Building sustainably with wood and mycelium at DDW

With two pavilions at Ketelhuisplein in Eindhoven during Dutch Design Week (19-27 October 2019) The Embassy of Circular and Biobased Building challenges the building world.

With problems like climate change, increasing subsidence levels and resource scarcity, the call for a more biobased and circular economy is becoming stronger, also in the world of architecture.

The Growing Pavilion
With this project, Company New Heroes, and the Dutch Design Foundation collaborated with partners such as Biobased Delta, CoEBBE, Fiction Factory, Primum and to put biobased and circular building on the map.

The building consists entirely of biobased materials, all sourced as locally as possible, as the soil in the province Brabant is very rich and there is a lot of knowledge available. The raw materials include hemp, cattail, cotton, rice straw and Miscanthus, aspen wood, Scots pine, and various mushroom and mould species. These raw materials were turned into mycelium façade panels, bio laminate floors and furniture, ECOboard benches, a cotton roof, a Kerto construction, and coatings against mould, moisture damage and fire prevention.

The Netherlands currently faces a ‘nitrogen crisis’. Because of too many nitrogen emissions, many construction projects have been put to a halt as the government struggles to find a solution.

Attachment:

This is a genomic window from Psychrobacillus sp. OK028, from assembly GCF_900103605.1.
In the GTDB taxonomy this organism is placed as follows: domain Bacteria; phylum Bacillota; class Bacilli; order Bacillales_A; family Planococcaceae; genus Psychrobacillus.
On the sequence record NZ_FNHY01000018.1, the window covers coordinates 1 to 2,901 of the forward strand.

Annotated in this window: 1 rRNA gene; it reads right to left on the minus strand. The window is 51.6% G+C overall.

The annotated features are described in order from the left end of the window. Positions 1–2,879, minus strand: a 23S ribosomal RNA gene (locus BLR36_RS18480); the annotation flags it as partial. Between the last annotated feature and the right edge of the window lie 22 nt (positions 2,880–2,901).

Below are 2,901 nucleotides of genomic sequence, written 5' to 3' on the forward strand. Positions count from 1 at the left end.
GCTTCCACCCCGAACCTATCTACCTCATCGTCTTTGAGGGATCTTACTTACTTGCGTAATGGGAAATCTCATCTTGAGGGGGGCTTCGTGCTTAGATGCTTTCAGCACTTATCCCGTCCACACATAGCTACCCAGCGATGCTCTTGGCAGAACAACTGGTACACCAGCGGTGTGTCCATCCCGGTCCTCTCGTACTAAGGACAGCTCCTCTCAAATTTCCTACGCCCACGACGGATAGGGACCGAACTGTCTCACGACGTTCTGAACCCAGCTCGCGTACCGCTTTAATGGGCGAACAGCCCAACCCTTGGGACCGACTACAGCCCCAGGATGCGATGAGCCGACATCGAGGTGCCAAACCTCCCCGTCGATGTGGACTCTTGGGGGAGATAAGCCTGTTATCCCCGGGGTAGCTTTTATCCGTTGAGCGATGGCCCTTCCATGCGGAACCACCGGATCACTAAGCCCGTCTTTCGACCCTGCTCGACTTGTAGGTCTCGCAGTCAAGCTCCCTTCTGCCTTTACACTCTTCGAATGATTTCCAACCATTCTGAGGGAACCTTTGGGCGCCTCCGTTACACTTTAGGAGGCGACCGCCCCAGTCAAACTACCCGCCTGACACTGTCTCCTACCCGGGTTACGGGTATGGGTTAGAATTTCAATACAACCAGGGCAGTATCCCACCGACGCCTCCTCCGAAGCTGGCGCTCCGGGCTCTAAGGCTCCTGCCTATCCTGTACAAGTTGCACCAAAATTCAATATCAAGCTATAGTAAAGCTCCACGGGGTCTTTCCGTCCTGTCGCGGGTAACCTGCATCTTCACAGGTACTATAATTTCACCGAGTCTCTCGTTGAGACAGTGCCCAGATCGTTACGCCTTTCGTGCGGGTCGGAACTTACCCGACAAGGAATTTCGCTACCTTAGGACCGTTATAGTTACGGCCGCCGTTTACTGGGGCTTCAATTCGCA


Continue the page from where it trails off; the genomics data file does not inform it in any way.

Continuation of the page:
Biobasecamp is “a pavilion and an architectural expression of how ‘building with trees’ can contribute to the reduction of CO2 and the reduction of nitrogen by replacing conventional building materials such as concrete with biobased materials”. It shows how building with wood has been used throughout the ages, and will be used in the future, mainly in the form of CLT (Cross-Laminated Timber).

For most building parts, there is a biobased alternative, like wood wool and cellulose for insulation, and hemp and flax for biocomposite elements. Especially the use of solid timber for the structural shell has a lot of potential. Using fast-growing wood, it can be turned into solid CLT elements, by sawing and gluing the wood on perpendicular layers. These elements can be CNC milled into shape, preferably modular, and are assembled on site.

By building with wood, CO2 is extracted from the atmosphere and stored. In addition, the emission of nitrogen over the entire construction chain is many tomes lower in biobased building than in traditional building processes. This is mainly due to the reduction of construction site handling, as it deals with many prefabricated building components. Biobased material is also a lot lighter, which means it costs less energy to build with and transport them.

The CLT used for the pavilion is made in a German factory using German coniferous wood, but Studio Marco Vermeulen, the brains behind the pavilion, advocates the development of Dutch CLT. Brabant’s poplars, used traditionally in the production of clogs and matches, could be a source for Dutch CLT. That’s why the pavilion’s deck is supported by branches of poplars that were recently cleared away due to their age and the risk of being uprooted.

Photos: DDW